How to write client proposals in a digital agency?

If you are new to digital sales, its an uphill task for you to come into the groove straight away and start getting revenue for the company from day 1.

However, you can certainly build an intent to make a difference to your pipeline by calibrating your digital agency proposals or RFPs by keeping into consideration the below points:

Product Relevance

First, and the foremost question you must try and answer for the client is why your product relevant for the brand in achieving their most critical brand marketing objectives (both strategic & tactical). So whether it is expanding the brand reach in an exclusive territory like a particular ethnic group/ community or it is driving a strong engagement amongst a niche audience across different geographies. Remember, in any case, how you will target the brand’s core audience will remains a key focus.

Innovation

Second, explain how your product/offering brings any strategic leverage for the brand. In simple terms, does it allow the brand to venture out and experiment or play with their current brand messaging in a more innovative way? If your proposal is also offering run of the mill solution to the brand, chances are that your sales person would end up standing in the long queue outside with other vendors.

Domain Experience

Third, what’s your relevant experience in the domain? Not all clients but certainly the high spenders like to work with selected vendors whom they believe have the technical prowess & proven expertise to deal with any future troubleshooting situation, especially when there is serious money at stake. If you position yourself as somebody who can just do the job well by offering competitive pricing, the person on the other side of the table ain’t gonna take you seriously. Agency planners need to see the WOW factor in your proposals every time and nothing better than offering them relevant case studies examples of their client’s competition. So next time, make sure you beef up your proposals with certain strong case study examples.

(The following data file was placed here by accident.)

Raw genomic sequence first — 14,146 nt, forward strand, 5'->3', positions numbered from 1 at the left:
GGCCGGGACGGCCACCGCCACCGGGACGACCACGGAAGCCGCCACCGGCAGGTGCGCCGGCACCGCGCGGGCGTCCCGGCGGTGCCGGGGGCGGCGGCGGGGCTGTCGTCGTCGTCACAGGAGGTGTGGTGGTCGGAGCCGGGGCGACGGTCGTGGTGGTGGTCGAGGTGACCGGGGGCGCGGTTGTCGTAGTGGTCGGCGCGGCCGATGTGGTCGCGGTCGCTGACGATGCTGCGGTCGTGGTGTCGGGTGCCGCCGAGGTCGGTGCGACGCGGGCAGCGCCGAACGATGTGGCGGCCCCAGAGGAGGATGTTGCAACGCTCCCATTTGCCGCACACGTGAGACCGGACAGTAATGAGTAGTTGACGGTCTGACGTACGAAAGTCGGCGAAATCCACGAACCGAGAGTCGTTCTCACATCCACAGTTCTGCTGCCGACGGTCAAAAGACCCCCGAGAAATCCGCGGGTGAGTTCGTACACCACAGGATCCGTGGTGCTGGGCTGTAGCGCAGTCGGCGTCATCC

Understanding of Brand Objectives

Fourth,  have you understood the long term objectives of the brand? For instance, if the brand is launching itself in different geographies, it would expect its partners to bring key market insights on the table to allow him to take future decisions about the brand positioning vis-a-vis the competition.

Vision for Scalability

Fifth, is your approach scalable in future? Interestingly, very rarely I’ve seen this approach in vendor proposals where they talk about how they will span out a strategy which will evolve in the long run and would benefit the brand by offering scalable solution. More often than not most of the people offer a short sighted approach which may or may not give long term returns to the brand. For instance, a lead generation strategy should also come with future customer engagement plan for better customer acquisition.